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Europe: Debate Over Border Controls Threatens Norwegian Government

Copenhagen, 10 December 1998 (RFE/RL) -- The Norwegian government is engulfed in a serious crisis after a heated debate over whether Norway should join the Schengen agreement on border controls.

The centrist three-party coalition of Prime Minister Kjell Magne Bondevik may have to resign unless it convinces key coalition members that Norway's standing in Europe will be damaged if it refuses to join. Schengen establishes common immigration and police policies and travel without passports among member countries.

Ironically, Bondevik's government plunged into the current crisis soon after it reached a budget compromise with the right-wing parties in Norway's parliament, or Storting.

The problems for Bondevik began when Per Olaf Lundteigen, a leader of one of the government's coalition partners, requested that the prime minister oppose joining Schengen for fear it would involve a "considerable" loss of sovereignty. In principle, all three coalition partners are against Schengen, but the government has begun the discussion because a parliamentary majority favors it.

The divisions in Bondevik's government have become so deep that he has to cope with what appears to be an impossible dilemma. If he urges support for Schengen, his government may fall apart if some key ministers resign. If he does not support it, his government may be forced out of office by a majority in the Storting.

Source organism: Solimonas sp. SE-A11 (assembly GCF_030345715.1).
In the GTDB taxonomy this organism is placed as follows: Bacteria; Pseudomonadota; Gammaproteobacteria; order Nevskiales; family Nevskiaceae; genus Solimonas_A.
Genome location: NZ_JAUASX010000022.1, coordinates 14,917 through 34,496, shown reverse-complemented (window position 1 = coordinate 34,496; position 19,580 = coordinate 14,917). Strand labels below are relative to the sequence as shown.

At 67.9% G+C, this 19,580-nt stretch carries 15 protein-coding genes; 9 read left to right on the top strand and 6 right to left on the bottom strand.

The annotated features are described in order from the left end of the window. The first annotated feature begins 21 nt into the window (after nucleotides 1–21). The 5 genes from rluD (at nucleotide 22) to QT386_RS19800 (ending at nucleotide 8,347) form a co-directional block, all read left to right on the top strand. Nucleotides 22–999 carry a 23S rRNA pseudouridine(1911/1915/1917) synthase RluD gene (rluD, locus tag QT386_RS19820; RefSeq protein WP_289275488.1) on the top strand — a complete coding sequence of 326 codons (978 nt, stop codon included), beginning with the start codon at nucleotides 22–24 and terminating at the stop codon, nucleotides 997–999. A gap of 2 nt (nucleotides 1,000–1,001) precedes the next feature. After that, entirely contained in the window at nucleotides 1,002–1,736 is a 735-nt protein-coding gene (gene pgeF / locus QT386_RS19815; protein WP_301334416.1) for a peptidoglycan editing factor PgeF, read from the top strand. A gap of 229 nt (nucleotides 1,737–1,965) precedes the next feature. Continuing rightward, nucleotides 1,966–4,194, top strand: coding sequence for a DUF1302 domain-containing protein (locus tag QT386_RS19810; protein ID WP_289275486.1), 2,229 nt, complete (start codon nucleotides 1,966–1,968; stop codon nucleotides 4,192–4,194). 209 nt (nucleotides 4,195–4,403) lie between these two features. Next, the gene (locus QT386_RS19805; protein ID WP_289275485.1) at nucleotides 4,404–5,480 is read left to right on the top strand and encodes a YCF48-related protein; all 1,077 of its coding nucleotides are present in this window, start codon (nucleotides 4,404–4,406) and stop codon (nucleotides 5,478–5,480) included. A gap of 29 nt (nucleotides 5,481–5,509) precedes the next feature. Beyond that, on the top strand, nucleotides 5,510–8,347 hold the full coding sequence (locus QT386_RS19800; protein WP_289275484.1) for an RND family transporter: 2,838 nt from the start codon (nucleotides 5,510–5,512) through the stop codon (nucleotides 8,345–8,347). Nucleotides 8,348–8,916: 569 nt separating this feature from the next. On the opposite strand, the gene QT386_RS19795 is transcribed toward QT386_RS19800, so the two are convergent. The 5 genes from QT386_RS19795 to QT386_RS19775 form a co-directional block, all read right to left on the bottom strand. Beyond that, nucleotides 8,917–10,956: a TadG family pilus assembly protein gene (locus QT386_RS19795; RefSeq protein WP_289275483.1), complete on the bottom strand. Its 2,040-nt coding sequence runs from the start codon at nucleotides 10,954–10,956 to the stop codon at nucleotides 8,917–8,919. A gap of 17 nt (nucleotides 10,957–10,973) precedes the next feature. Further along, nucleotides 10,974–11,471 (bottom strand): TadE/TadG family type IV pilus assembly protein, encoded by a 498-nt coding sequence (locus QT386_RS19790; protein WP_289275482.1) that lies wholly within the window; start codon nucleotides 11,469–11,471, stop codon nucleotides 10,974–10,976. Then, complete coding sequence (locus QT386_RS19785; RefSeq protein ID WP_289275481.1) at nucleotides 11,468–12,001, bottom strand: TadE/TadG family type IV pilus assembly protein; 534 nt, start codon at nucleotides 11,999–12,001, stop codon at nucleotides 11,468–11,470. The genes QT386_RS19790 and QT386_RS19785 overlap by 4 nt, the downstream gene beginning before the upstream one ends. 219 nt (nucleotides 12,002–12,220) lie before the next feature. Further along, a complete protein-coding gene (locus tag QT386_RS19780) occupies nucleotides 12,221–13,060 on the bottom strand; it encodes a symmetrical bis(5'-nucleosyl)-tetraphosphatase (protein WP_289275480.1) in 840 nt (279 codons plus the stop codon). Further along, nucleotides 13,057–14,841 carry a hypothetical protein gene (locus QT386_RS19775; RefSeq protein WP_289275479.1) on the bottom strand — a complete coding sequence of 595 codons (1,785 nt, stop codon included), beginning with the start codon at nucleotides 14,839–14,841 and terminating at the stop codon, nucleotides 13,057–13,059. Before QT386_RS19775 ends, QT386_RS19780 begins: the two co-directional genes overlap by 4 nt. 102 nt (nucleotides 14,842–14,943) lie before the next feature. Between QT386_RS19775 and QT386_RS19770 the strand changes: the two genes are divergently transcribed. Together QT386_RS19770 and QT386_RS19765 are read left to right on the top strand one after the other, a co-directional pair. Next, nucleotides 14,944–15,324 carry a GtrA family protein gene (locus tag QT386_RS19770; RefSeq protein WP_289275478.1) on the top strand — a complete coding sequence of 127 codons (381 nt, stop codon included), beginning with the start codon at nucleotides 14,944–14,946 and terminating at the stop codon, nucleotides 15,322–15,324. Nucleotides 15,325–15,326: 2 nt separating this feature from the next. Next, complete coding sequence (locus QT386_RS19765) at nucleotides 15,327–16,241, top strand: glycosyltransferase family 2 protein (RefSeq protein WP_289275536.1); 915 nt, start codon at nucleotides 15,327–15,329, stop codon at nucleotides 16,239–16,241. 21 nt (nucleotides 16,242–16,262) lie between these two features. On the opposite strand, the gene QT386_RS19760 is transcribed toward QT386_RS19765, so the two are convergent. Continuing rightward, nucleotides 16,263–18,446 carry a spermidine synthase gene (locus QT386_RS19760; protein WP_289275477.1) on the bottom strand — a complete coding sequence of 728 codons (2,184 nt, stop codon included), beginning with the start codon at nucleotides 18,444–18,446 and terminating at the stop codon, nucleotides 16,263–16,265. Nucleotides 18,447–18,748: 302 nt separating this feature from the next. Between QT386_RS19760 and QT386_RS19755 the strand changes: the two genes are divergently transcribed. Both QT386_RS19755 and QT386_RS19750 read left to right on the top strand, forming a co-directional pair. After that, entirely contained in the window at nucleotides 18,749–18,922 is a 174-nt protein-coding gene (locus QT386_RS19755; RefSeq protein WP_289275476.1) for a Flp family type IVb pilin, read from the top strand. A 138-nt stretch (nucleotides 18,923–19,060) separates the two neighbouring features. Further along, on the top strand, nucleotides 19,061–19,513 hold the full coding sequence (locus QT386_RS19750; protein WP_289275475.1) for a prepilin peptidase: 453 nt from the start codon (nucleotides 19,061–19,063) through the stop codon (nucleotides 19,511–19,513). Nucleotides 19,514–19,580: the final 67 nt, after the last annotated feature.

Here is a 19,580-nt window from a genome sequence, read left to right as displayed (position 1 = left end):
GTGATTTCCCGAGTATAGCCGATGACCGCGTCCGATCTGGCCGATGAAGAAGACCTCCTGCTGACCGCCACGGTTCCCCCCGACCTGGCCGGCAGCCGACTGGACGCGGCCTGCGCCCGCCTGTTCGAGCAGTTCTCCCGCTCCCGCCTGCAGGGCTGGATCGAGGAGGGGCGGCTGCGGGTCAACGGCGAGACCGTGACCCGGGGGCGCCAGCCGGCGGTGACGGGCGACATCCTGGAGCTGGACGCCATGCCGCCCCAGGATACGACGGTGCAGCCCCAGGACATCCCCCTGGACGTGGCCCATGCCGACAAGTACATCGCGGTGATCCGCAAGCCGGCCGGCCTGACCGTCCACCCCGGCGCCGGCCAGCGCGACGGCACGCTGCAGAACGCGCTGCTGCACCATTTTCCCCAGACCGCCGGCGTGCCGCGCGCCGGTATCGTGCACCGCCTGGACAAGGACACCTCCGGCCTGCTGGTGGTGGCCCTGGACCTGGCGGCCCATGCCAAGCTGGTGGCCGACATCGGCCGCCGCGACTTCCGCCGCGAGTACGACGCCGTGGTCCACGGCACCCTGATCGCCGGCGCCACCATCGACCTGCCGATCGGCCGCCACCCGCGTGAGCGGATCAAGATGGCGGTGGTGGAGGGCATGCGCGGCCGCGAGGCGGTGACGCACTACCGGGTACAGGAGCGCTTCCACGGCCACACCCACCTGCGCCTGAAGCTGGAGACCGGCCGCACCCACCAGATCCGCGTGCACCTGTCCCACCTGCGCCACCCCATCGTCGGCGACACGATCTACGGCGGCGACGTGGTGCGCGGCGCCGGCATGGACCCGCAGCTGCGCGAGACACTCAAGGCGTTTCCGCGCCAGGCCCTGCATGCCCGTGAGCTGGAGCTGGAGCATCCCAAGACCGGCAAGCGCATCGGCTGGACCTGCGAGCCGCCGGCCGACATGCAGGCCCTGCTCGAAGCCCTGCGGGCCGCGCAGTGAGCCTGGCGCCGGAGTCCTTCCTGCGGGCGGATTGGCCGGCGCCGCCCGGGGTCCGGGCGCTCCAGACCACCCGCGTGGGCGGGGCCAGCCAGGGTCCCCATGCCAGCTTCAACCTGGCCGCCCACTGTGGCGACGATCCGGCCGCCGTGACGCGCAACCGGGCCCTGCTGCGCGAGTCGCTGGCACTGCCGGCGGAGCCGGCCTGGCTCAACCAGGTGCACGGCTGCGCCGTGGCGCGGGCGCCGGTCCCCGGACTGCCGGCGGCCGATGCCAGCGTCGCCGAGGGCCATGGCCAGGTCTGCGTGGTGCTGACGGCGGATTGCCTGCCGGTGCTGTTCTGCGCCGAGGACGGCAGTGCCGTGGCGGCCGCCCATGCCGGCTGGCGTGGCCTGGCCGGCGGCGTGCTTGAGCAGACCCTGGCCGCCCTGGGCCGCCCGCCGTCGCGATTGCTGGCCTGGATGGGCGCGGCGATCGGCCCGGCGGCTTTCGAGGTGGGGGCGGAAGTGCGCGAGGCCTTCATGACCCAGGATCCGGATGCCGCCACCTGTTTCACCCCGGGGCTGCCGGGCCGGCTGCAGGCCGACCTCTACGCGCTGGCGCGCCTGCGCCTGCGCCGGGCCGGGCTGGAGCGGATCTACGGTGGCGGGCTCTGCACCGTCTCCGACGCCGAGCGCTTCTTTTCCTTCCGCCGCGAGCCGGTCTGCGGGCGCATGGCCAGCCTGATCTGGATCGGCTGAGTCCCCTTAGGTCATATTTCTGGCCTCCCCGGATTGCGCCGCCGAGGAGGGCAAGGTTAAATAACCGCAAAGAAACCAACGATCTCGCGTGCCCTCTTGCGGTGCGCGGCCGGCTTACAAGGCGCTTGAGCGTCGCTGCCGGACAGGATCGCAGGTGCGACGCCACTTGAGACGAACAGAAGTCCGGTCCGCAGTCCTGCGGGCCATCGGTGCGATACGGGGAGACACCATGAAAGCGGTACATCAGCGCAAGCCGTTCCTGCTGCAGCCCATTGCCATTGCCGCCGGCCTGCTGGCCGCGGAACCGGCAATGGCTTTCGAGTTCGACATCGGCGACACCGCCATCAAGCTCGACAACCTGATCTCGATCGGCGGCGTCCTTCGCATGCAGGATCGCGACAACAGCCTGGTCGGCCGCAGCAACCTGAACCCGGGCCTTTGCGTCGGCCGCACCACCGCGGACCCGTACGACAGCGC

Observers point out that Bondevik has to find a compromise before early January when the Schengen agreement is expected to be fully discussed in parliament.

Norway is one of Europe's richest nations, mainly due to the large oil fields it has in the North Sea. The country is a founding member of NATO but it has opted out of the European Union through a series of referendums. The latest took place in 1996 when a slim majority of voters rejected EU membership. However, current opinion polls indicate a majority would support joining.

Schengen is a very sensitive issue throughout the Scandinavian countries for two reasons. First, many Scandinavians object to the establishment of common police practices and the harmonization of immigration policies for fear they will lose control of matters vital to their interests. In addition, some citizens object to the establishment of Schengen's computerized data bank where details of all the residents of member states are kept.

The five Nordic countries - Denmark, Norway, Sweden, Iceland and Finland - have for 50 years lived with their own Nordic Passport Union, an agreement similar to Schengen. For the time being, Denmark, Sweden and Finland are members of the EU while Norway and Iceland are not. None are currently members of Schengen but Denmark, Sweden and Finland are on the verge of joining. When they do, it will likely bring an end to the effective functioning of the Nordic Passport Union.